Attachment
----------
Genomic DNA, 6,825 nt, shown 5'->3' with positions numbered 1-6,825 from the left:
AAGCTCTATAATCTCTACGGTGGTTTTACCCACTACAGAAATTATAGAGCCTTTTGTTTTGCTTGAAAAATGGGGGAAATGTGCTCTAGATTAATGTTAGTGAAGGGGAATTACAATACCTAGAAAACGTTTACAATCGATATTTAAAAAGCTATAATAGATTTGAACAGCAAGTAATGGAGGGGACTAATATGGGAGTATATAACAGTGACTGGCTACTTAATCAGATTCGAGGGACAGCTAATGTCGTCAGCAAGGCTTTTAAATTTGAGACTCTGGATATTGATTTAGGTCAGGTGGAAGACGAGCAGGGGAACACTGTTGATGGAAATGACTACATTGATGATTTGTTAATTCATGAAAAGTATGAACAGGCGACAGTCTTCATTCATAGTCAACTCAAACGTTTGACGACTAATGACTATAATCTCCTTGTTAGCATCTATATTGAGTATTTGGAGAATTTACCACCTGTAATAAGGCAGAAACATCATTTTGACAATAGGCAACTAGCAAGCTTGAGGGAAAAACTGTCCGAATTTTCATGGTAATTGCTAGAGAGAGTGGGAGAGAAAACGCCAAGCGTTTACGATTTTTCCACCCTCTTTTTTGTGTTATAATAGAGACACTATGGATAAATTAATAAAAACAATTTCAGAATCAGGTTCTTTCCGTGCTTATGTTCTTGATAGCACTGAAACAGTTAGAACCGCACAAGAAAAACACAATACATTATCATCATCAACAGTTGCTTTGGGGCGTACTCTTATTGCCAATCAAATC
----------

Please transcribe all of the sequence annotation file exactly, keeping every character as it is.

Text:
Genomic DNA, 6,825 nt, shown 5'->3' with positions numbered 1-6,825 from the left:
AAGCTCTATAATCTCTACGGTGGTTTTACCCACTACAGAAATTATAGAGCCTTTTGTTTTGCTTGAAAAATGGGGGAAATGTGCTCTAGATTAATGTTAGTGAAGGGGAATTACAATACCTAGAAAACGTTTACAATCGATATTTAAAAAGCTATAATAGATTTGAACAGCAAGTAATGGAGGGGACTAATATGGGAGTATATAACAGTGACTGGCTACTTAATCAGATTCGAGGGACAGCTAATGTCGTCAGCAAGGCTTTTAAATTTGAGACTCTGGATATTGATTTAGGTCAGGTGGAAGACGAGCAGGGGAACACTGTTGATGGAAATGACTACATTGATGATTTGTTAATTCATGAAAAGTATGAACAGGCGACAGTCTTCATTCATAGTCAACTCAAACGTTTGACGACTAATGACTATAATCTCCTTGTTAGCATCTATATTGAGTATTTGGAGAATTTACCACCTGTAATAAGGCAGAAACATCATTTTGACAATAGGCAACTAGCAAGCTTGAGGGAAAAACTGTCCGAATTTTCATGGTAATTGCTAGAGAGAGTGGGAGAGAAAACGCCAAGCGTTTACGATTTTTCCACCCTCTTTTTTGTGTTATAATAGAGACACTATGGATAAATTAATAAAAACAATTTCAGAATCAGGTTCTTTCCGTGCTTATGTTCTTGATAGCACTGAAACAGTTAGAACCGCACAAGAAAAACACAATACATTATCATCATCAACAGTTGCTTTGGGGCGTACTCTTATTGCCAATCAAATC